ConceptLab Hong Kong

This is the web page for ConceptLab HongKong, a center based at the University of Hong Kong’s philosophy department the purpose of which is to foster collaborative research in and on:  

◘ Conceptual engineering and its metaphilosophy  
◘ Xphi and the “method of cases”
◘ Social and political philosophy of language
◘ Conceptual amelioration in moral and political philosophy 
◘ The role of conceptual engineering and conceptual construction in translating between different philosophical traditions (e.g., between ‘Western’ and ’non-Western’ philosophy) 

This is non-exhaustive: Our remit is broad and dynamic, and governed in large part by the current interests of the participants. An easily accessible introduction to the field of conceptual engineering is provided by Cappelen and Plunkett in their paper ‘A Guided Tour of Conceptual Engineering’.  An extensive biography of the field can be found here: https://philpapers.org/browse/conceptual-engineering

On this page, by scrolling down, or clicking the above tabs, you can read details of our ongoing projects and events and news (such as recent publications).

Funding for ConceptLab Hong Kong is provided by The University of Hong Kong (through their startup funding for Cappelen’s Chair Professorship), and the Norwegian Research Council (through their funding for the project Conceptual Engineering)

Directors

Herman Cappelen

Herman Cappelen is the author of eleven monographs and over fifty papers in all areas of systematic philosophy, co-editor of three, and editor-in-chief of Inquiry: An Interdisciplinary Journal Of Philosophy. His most recent monograph, Fixing Language: An Essay On Conceptual Engineering, was published in 2018 by Oxford University Press


Max Deutsch

Max Deutsch works on metaphilosophy, the philosophies of language and mind, and epistemology. His book The Myth Of The Intuitive (MIT Press), was published in 2015, and he has published about 15 papers spanning his research interests.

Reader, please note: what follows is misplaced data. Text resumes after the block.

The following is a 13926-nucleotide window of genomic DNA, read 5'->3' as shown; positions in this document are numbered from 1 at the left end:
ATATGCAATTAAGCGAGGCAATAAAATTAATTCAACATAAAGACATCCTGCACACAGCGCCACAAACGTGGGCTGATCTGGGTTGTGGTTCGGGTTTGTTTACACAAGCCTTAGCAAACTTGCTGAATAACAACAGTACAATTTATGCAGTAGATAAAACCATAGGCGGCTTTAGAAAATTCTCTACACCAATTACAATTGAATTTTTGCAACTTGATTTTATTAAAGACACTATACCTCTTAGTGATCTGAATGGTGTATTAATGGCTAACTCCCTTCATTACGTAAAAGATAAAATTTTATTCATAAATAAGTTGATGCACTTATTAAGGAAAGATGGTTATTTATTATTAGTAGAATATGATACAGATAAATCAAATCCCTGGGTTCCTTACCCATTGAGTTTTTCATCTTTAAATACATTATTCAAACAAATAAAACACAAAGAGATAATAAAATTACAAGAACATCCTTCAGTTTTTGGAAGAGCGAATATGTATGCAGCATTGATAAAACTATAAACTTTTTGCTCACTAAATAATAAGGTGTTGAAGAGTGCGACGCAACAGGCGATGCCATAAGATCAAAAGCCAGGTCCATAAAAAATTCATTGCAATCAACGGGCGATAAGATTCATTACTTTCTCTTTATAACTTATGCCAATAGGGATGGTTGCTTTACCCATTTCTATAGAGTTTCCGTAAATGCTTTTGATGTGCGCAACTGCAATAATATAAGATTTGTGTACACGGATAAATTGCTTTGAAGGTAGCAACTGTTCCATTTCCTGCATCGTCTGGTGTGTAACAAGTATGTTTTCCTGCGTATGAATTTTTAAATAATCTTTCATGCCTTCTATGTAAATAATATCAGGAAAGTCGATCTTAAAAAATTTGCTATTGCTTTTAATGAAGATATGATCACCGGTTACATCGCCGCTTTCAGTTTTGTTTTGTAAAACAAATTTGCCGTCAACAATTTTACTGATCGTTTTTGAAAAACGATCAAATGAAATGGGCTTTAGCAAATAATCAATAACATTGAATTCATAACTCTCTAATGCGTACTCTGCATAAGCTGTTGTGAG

Jennifer Nado

Jennifer Nado works on various issues in metaphilosophy, with a focus on the epistemological status of intuition.  She is also interested in experimental philosophy, philosophy of mind, and philosophy of psychology, in particular moral psychology and folk psychology. She has published about 20 papers in these areas.


Rachel Sterken

Rachel Sterken is author of around ten papers, and co-editor (with Justin Koo) of the forthcoming Routledge Handbook of Social and Political Philosophy Of Language. She is also interested in the consequences for philosophy of language of online communication, and is co-director of two research-council-funded projects on the topic, along with Eliot Michaelson and Jessica Pepp.

Projects

ConceptLab is home to several projects in conceptual engineering and allied areas.

Conceptual Engineering and Epistemology (PI: Jennifer Nado)

Epistemology has traditionally been overwhelmingly focused on knowledge, but there are countless other potential ways of carving epistemic space which might yield novel epistemic categories of equal – or even greater – theoretical interest. Particular areas of focus within this project include investigation into the purposes or functions that our current knowledge concept serves, exploration of the applicability of CE to recent epistemological trends such as the study of ‘understanding’, and consideration of the prospects for subdividing ‘knowledge’ into multiple, specially-designed epistemic successor concepts.

Online Communication and Conceptual Engineering (PI: Rachel Sterken)

This project explores ways in which conceptual engineering can help us understand online communication. Can bots makes assertions and perform the speech acts? If the answer is yes, does that require a revisionary attitude towards the concept of communication? Does it require a revisionary metasemantics? The project also explores more specific question, such as how we should understand the concept of ‘fake news’